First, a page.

Mary Immaculate College set for major expansion in Limerick

Nick Rabbitts

Reporter:

Nick Rabbitts

LIMERICK has received another boost this week with confirmation that Mary Immaculate College is to purchase the Mount Convent Complex in O’Connell Avenue.

LIMERICK has received another boost this week with confirmation that Mary Immaculate College is to purchase the Mount Convent Complex in O’Connell Avenue.

In a move that gives the South Circular Road-based third-level institution a presence on the city’s main thoroughfare, the historic building will house the college’s post-graduate students.

College president, Professor Michael A Hayes confirmed they are in the process of buying the 4,000 square metre building from the Sisters of Mercy, and they hope to move in fully “in the next academic year”.

Four years ago, the order of nuns moved from there to a newly-built complex next door.

Some 17 sisters are based there.

Up until the 1970s, the building – built in 1839 –was an orphanage.

In recent years, Mary Immaculate College have rented office space in the building, while the protected structure has also been used by the Limerick Children’s Grief Project.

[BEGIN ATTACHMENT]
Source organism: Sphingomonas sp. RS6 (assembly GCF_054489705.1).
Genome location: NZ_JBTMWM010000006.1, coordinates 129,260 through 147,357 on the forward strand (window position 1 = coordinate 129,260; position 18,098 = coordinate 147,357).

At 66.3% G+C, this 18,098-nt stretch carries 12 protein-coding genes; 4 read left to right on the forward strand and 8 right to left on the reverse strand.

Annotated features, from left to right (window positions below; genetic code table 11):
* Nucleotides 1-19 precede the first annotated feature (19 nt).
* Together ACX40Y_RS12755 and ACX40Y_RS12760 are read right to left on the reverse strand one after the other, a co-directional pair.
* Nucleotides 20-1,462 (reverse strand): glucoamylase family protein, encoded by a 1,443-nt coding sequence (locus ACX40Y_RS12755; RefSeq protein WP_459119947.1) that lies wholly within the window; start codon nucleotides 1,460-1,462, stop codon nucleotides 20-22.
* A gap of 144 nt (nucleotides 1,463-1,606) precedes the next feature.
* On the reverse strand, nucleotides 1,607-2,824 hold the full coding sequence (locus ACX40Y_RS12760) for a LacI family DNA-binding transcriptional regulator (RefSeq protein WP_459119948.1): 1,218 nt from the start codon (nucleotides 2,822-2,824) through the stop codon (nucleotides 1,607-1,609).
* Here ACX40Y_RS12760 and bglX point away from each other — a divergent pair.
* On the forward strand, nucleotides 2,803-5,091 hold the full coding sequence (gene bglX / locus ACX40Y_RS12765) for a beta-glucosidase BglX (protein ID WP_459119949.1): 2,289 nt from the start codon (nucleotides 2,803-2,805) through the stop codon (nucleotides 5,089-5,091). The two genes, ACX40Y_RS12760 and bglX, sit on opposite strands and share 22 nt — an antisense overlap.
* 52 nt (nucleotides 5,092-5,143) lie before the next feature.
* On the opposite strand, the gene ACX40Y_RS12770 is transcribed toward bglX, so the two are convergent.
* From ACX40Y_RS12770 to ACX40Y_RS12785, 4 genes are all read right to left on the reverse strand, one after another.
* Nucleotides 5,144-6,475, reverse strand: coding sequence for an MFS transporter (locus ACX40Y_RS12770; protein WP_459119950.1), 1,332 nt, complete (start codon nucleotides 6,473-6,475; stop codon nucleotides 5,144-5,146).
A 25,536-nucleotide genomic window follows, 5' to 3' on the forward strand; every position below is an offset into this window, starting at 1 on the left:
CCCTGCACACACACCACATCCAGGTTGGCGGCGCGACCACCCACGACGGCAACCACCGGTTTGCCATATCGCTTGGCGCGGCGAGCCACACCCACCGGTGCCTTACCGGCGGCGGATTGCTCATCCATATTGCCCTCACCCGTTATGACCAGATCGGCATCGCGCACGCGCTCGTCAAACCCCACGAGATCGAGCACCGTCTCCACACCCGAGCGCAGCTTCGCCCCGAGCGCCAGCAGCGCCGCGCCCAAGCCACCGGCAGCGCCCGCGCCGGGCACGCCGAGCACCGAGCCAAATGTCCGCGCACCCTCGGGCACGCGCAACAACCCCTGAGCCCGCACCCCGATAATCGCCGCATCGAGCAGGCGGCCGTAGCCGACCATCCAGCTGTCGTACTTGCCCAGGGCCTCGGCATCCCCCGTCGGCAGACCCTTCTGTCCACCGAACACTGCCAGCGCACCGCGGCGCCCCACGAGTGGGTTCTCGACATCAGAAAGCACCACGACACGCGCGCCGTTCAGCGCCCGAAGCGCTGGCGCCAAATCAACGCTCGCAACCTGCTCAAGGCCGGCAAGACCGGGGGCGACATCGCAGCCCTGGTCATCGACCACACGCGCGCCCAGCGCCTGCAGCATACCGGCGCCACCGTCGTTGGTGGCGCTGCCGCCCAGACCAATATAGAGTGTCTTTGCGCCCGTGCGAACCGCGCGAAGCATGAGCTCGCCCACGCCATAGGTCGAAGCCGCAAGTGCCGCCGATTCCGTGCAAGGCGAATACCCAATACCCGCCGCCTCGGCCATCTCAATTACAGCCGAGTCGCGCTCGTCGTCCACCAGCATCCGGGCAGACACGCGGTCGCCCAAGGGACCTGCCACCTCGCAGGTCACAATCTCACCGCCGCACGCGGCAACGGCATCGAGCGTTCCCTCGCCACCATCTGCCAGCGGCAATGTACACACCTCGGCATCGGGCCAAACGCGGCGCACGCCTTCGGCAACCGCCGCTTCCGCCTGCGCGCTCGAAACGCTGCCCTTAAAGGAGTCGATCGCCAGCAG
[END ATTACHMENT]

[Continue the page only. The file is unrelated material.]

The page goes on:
Mary Immaculate College said the acquisition will give the opportunity to bring all the postgraduate activities together into one space.

Minor refurbishments will be made to the interior of the building.

“It will also increase office space for the faculty,” the college added.

Prof Hayes said the acquisition is “an indication of our growing confidence as an institution”.

“This is very much consistent with the college’s strategic plan for 2012-2016. One of the pillars of [this] sets out to enhance the college’s learning environment and provide a workplace of the highest quality. Another aims to improve the quality of Mary Immaculate College’s postgraduate student experience,” he explained.

He said the building will house the associate vice-president’s office for research, the head of the graduate school, as well as post-graduate students doing doctoral studies.

Labour councillor Tom Shortt, who has worked at the neighbouring Scoil Carmel for the past 30 years, gave a broad welcome to the project.

“This is the most sensible way of reinventing that building, and preserving it into the future as a living building. It is an important piece of architecture on O’Connell Avenue. Mary Immaculate College will have a more public face on the main thoroughfare, and I think they will do a really good job,” Cllr Shortt said. No jobs are expected to be created from the project.